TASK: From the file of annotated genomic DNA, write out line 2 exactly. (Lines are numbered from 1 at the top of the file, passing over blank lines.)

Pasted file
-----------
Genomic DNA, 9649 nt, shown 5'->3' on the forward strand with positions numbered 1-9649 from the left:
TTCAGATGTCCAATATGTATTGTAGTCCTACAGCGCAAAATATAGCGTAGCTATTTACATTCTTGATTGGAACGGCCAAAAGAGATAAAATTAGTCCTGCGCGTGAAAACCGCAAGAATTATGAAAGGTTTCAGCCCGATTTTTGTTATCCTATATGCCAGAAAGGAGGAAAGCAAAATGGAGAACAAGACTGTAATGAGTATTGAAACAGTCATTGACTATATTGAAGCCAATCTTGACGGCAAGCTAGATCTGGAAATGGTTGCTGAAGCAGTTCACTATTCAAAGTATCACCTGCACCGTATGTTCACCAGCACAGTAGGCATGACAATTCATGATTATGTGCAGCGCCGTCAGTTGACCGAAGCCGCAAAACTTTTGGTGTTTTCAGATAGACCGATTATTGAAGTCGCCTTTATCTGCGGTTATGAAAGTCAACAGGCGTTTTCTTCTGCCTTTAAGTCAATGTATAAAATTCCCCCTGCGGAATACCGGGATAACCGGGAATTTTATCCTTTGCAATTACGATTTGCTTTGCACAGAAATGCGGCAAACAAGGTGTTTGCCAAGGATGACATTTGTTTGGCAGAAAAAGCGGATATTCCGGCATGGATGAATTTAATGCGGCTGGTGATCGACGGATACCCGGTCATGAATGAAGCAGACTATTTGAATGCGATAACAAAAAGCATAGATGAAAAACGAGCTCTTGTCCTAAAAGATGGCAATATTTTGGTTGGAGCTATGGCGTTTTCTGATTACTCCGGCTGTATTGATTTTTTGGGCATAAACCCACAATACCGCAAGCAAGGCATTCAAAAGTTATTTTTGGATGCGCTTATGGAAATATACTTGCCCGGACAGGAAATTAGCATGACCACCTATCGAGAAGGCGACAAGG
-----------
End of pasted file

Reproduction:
TTCAGATGTCCAATATGTATTGTAGTCCTACAGCGCAAAATATAGCGTAGCTATTTACATTCTTGATTGGAACGGCCAAAAGAGATAAAATTAGTCCTGCGCGTGAAAACCGCAAGAATTATGAAAGGTTTCAGCCCGATTTTTGTTATCCTATATGCCAGAAAGGAGGAAAGCAAAATGGAGAACAAGACTGTAATGAGTATTGAAACAGTCATTGACTATATTGAAGCCAATCTTGACGGCAAGCTAGATCTGGAAATGGTTGCTGAAGCAGTTCACTATTCAAAGTATCACCTGCACCGTATGTTCACCAGCACAGTAGGCATGACAATTCATGATTATGTGCAGCGCCGTCAGTTGACCGAAGCCGCAAAACTTTTGGTGTTTTCAGATAGACCGATTATTGAAGTCGCCTTTATCTGCGGTTATGAAAGTCAACAGGCGTTTTCTTCTGCCTTTAAGTCAATGTATAAAATTCCCCCTGCGGAATACCGGGATAACCGGGAATTTTATCCTTTGCAATTACGATTTGCTTTGCACAGAAATGCGGCAAACAAGGTGTTTGCCAAGGATGACATTTGTTTGGCAGAAAAAGCGGATATTCCGGCATGGATGAATTTAATGCGGCTGGTGATCGACGGATACCCGGTCATGAATGAAGCAGACTATTTGAATGCGATAACAAAAAGCATAGATGAAAAACGAGCTCTTGTCCTAAAAGATGGCAATATTTTGGTTGGAGCTATGGCGTTTTCTGATTACTCCGGCTGTATTGATTTTTTGGGCATAAACCCACAATACCGCAAGCAAGGCATTCAAAAGTTATTTTTGGATGCGCTTATGGAAATATACTTGCCCGGACAGGAAATTAGCATGACCACCTATCGAGAAGGCGACAAGG